Two companies stood out for a poor navigational experience. HostGator technically uses cPanel, but they’ve customized it so heavily, and split so many functions onto separate pages, that we had trouble finding basic tools. HostGator also doesn’t include a bar, so you can’t just type in the name of function or program you’re looking for; you have to navigate through their warren of pages.
At this stage, we narrowed our list down to top 10 web hosting companies based on all of the criteria above. Because not all web hosting companies are suitable for everyone, we split our top 10 into two lists:
Having the best website in the world means little if it’s always down and your readers can’t access it. Enter the best web hosting service, which will manage the mechanical aspects of connecting your site to the rest of the world. If your website is a house, your web host owns the land the house sits on, making sure that you have utilities and road access. Our two top picks are both excellent web hosts, whether this is the first website you’re building, or the fiftieth.
I can’t say enough good things about SiteGround. I highly recommend their GoGeek shared hosting platform if you are a developer on a budget but still want advanced features like staging, GitHub integration, and of course the SuperCacher. Read More
InMotion came out looking decent during the Load Impact test, with an approximate average of 0.8 seconds and a couple of moderate spikes above the 1 second range. Pretty good for a budget WordPress web host.
We called each web hosting service multiple times at all hours of the day and night, testing the quality of the support given. We reached a percentage score by ranking five criteria. A representative needed to possess sufficient product knowledge without sending us links to the FAQs page. In support calls, we deducted points when the service tried to upsell us rather than resolve the problem. Personability, in both chat and phone support situations, was another factor in our scoring.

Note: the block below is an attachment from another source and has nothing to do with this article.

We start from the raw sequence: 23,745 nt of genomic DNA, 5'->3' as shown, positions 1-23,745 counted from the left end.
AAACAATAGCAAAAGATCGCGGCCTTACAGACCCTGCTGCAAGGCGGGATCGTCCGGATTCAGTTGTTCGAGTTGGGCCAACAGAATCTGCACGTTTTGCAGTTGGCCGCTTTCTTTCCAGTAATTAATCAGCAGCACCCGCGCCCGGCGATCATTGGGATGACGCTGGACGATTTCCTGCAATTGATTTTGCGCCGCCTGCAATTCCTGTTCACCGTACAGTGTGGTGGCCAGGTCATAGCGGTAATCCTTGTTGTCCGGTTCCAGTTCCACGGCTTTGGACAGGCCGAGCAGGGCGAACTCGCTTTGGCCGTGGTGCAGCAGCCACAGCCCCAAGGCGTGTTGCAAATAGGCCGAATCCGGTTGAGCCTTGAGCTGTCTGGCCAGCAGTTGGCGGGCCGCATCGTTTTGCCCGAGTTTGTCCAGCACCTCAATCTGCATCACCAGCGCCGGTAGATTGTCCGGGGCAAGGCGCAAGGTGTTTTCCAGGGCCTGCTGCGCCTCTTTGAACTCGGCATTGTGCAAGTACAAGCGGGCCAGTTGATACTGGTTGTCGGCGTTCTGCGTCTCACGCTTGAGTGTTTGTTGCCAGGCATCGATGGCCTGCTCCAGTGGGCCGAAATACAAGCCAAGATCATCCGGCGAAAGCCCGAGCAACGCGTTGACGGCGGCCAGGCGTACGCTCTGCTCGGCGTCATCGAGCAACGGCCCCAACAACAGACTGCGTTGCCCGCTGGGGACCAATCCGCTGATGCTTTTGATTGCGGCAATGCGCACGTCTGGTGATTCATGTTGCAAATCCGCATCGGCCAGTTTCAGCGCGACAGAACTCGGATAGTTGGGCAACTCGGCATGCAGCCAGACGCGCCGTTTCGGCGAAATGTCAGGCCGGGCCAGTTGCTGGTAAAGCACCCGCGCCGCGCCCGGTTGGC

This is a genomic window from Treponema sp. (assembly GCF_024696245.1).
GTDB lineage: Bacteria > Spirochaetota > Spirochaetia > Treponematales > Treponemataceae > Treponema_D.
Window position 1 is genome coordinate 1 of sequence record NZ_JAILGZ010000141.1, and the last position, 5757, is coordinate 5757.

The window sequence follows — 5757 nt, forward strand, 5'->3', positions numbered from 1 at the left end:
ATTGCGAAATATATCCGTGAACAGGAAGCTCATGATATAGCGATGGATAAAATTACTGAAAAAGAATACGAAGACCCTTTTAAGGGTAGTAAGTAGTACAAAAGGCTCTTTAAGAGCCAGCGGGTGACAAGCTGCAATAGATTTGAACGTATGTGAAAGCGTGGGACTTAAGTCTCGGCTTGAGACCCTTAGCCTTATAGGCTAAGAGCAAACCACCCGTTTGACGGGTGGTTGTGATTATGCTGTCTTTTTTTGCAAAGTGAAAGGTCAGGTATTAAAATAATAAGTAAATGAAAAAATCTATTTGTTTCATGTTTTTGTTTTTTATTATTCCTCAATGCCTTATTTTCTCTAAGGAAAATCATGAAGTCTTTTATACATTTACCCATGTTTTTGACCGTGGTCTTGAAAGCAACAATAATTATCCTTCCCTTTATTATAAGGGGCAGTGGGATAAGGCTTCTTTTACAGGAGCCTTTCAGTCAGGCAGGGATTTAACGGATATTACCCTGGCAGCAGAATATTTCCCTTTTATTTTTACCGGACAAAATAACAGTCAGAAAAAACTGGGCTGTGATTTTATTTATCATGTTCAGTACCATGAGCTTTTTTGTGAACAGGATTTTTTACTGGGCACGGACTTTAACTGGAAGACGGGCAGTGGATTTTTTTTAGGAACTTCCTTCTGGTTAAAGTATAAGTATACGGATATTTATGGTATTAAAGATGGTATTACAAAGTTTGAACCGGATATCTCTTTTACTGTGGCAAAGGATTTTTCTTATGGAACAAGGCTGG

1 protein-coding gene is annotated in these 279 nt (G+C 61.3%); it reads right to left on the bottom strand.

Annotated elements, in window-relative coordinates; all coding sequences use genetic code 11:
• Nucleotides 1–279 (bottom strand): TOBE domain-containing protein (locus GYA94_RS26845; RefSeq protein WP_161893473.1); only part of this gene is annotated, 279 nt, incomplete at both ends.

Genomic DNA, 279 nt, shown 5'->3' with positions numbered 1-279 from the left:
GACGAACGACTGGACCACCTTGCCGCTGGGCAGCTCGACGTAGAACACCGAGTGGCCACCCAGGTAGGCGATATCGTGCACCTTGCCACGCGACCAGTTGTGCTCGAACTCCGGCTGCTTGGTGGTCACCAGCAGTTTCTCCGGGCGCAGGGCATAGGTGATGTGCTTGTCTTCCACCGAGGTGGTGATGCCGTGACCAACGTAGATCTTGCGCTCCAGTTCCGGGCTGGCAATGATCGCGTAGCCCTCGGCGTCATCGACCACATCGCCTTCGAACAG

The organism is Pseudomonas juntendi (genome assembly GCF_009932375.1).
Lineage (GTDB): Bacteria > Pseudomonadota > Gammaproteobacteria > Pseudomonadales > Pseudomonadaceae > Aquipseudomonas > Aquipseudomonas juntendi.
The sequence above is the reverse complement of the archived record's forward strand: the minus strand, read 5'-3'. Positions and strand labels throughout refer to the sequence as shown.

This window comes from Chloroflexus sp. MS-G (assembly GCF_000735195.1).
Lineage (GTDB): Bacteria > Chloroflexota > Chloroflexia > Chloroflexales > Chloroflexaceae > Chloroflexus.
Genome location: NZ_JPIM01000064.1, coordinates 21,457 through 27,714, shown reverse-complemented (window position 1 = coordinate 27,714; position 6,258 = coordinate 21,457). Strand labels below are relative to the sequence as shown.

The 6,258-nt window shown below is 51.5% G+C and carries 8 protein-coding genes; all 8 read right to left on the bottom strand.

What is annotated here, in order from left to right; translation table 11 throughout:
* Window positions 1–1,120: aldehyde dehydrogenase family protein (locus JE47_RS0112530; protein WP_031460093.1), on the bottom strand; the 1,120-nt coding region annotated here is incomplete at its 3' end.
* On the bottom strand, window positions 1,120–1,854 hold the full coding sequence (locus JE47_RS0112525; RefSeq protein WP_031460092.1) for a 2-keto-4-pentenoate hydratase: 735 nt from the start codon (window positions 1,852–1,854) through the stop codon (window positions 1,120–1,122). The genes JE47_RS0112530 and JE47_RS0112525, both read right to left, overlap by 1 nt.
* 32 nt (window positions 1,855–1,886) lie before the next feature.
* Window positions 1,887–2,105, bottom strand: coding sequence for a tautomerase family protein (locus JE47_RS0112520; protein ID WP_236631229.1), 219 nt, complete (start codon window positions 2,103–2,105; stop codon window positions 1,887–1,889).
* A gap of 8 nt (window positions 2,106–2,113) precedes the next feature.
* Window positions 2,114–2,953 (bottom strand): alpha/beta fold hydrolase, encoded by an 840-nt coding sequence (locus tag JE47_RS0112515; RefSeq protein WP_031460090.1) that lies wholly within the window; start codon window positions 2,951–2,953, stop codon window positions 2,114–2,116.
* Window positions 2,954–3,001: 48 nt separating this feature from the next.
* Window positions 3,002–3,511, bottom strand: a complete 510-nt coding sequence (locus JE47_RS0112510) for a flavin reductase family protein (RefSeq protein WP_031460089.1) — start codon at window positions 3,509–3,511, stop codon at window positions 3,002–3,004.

One of my favorite things about using a VPS is that you can store multiple websites on one VPS server. Our Bluehost VPS currently hosts five websites – including ‘staging sites’ that we use for testing, as well as sites like Marketing Automation Insider, and Qosy. Having the one account makes it easier for us to manage lots of websites, without having individual hosting accounts for each of our websites.
If your website receives less than 5,000 visits per month (you can track this using a free web analytics tool like Google Analytics), shared hosting is ideal. When your website starts to grow, however, you might notice that the server is too slow for the amount of traffic you have.
Disclosure: Please note that links to merchants mentioned within this post might be using an affiliate link which means that – at zero cost to you – we might earn a commission if you buy something through that affiliate link.
The total cost of your website is calculated based on hosting costs, domain name, and SSL certificate. The cost of maintaining your website will grow as your website grows. We have created a detailed guide on how much does it cost to build a website with breakdowns for different scenarios and how to control your costs.
.com $0.99 1st year, then $14.99/yr.org $0.99 1st year, then $19.99/yr.net $8.99 1st year, then $19.99/yr.online $4.99 1st year, then $39.99/yr.co $6.99 1st year, then $39.99/yr.club $0.99 1st year, then $14.99/yr